But where do we as a country go from here?
How do we get to the other side of this insanity?
We are broken.
How can we fix the damage?
How can we build healthier communities where trust exists between the people in power and their proxies and the African American people they’re supposed to serve and protect?

Right now many African American communities see the police culture as being very toxic towards us and as a result there is very little trust. In many communities across America we are demanding police reform to help build that trust. We want wholesale changes in the systematic racism of police departments and until that happens we will not believe you! Until you dismantle the old guard mentality of the powerful police union leadership; we will not believe you. Until you abandon the doctrine of “qualified immunity” for cops; we will not believe you. Until you address the militarization of policing in Black and Brown communities; we will not believe you are interested
in any systematic changes and WE will not  accept or rubber stamp your changes just to get along.

62 years ago Fannie Lou Hammer said this about an era similar to the one we are in now:

“See, it’s time for America to wake up and know that we’re not going to tolerate — we’re not begging anymore. And I’m not going to say not any more of us are going to die, because I’m never sure when I leave home whether I’ll get back home or not. But if I fall while I’m in Kentucky, I’ll fall five feet and four inches forward for freedom, and I’m not backing off it. And nobody will have to cover the ground that I walk on as far as freedom is concerned because I know as well as you should know that no man is an island to himself, and until I’m free in Mississippi, you’re not free in no other place.”
– Fannie Lou Hamer, from a speech in Kentucky, 1968

So I say to people like Senator Tim Scott(R-SC) You can talk all you want about taking away “qualified immunity” from the police is a non-starter for the Senate but the word on the street is NO JUSTICE NO PEACE!!  and I believe  the word on the street.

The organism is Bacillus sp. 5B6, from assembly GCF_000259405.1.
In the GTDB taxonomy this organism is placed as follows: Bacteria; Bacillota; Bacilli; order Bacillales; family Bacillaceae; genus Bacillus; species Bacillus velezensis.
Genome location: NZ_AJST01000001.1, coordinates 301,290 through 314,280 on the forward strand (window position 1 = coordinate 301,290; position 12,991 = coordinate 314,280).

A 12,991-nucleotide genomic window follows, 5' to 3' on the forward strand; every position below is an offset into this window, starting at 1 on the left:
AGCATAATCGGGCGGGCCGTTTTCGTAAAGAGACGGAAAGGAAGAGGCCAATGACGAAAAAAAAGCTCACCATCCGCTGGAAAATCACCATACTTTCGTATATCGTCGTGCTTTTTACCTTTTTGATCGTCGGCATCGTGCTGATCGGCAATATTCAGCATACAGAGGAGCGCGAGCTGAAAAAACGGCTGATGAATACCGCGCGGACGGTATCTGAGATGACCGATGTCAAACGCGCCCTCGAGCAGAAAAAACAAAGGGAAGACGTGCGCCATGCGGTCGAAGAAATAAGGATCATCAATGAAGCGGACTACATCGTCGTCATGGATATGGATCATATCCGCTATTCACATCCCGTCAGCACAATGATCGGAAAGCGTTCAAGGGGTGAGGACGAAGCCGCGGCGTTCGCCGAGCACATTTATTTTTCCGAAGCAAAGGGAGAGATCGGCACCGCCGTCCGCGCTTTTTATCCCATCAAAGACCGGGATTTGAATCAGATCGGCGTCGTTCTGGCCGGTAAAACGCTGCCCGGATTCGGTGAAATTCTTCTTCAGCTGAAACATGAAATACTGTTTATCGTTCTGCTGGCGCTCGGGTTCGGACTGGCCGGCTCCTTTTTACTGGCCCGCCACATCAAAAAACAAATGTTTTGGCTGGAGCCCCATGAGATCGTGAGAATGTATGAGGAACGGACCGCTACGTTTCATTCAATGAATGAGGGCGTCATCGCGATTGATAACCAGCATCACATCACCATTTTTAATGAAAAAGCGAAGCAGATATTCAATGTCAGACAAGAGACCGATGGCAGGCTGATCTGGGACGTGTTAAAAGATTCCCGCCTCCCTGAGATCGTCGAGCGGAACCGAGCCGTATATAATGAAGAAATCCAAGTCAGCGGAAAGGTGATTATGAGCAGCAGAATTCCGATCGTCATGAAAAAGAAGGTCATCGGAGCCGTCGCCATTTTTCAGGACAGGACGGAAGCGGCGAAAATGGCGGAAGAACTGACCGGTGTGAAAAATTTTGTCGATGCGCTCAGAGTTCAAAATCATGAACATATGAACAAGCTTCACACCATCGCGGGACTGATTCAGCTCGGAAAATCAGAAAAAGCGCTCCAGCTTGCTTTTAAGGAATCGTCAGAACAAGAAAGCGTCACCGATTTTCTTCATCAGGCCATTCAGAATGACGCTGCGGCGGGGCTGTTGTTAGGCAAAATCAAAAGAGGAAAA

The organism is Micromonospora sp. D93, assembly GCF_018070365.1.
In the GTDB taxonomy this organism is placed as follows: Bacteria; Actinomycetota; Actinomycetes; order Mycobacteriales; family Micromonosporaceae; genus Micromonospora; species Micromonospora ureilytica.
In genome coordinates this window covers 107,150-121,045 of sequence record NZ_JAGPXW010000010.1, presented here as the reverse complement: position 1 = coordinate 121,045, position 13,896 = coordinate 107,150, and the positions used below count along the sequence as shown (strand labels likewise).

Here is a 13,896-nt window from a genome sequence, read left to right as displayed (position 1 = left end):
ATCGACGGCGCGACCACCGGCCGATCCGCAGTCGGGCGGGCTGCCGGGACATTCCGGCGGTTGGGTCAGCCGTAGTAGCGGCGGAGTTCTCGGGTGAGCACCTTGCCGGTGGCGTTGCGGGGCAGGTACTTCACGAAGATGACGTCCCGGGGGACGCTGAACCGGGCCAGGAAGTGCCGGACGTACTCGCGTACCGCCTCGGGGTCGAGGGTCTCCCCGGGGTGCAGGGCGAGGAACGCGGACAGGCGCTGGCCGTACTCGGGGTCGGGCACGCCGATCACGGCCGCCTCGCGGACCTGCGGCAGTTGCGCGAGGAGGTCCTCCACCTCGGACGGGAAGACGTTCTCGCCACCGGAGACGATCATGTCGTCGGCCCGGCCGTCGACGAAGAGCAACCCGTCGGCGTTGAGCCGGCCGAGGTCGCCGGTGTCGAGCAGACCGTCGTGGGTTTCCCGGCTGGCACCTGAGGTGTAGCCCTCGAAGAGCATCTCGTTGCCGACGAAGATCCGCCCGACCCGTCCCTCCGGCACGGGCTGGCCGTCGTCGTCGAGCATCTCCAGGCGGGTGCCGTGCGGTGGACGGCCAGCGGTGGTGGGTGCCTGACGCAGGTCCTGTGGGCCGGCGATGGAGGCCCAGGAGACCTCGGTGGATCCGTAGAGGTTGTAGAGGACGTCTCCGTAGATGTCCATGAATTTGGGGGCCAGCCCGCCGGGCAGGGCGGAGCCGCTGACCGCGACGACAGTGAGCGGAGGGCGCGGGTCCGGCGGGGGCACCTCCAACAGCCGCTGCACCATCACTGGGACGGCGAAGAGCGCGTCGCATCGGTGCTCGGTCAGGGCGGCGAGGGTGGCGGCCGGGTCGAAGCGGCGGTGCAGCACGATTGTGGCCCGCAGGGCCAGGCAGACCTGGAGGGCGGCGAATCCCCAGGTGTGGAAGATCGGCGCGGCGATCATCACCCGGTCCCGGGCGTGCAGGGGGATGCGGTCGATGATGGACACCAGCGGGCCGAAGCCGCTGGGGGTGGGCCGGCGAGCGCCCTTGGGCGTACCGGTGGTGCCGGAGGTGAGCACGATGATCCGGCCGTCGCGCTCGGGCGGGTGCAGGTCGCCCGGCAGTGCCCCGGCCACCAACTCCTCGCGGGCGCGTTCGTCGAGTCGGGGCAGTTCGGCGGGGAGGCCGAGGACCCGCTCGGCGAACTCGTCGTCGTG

On our contract With America,

“We hold these truths to be self-evident, that all men are created equal, that they are endowed by their Creator with certain unalienable Rights, that among these are Life, Liberty and the pursuit of Happiness.”

So says our Declaration of Independence. These God-Given rights are a part of the contract that Black American’s have been redrafting and refining with White America for 401 years and we still have not secured a viable contract because White America you are still negotiating in bad faith. You still have your foot on our backs and your knees on our necks. So I say as Americans we need to ask ourselves Why? Why is it that the life of an African American still seems to be counted as three-fifths of a white American’s life? Why is it that the dream of a home, a car, a damn cup of coffee at Starbucks or jogging in our neighborhoods are not things that Black people are supposed to be able attain or do without being questioned by a white person as if we can’t possibly own our homes or cars; or belong in StarBucks or an upscale neighborhood. Indeed, Why is it that many more times than not, doing these things while Black can cause your life or liberty to be take away?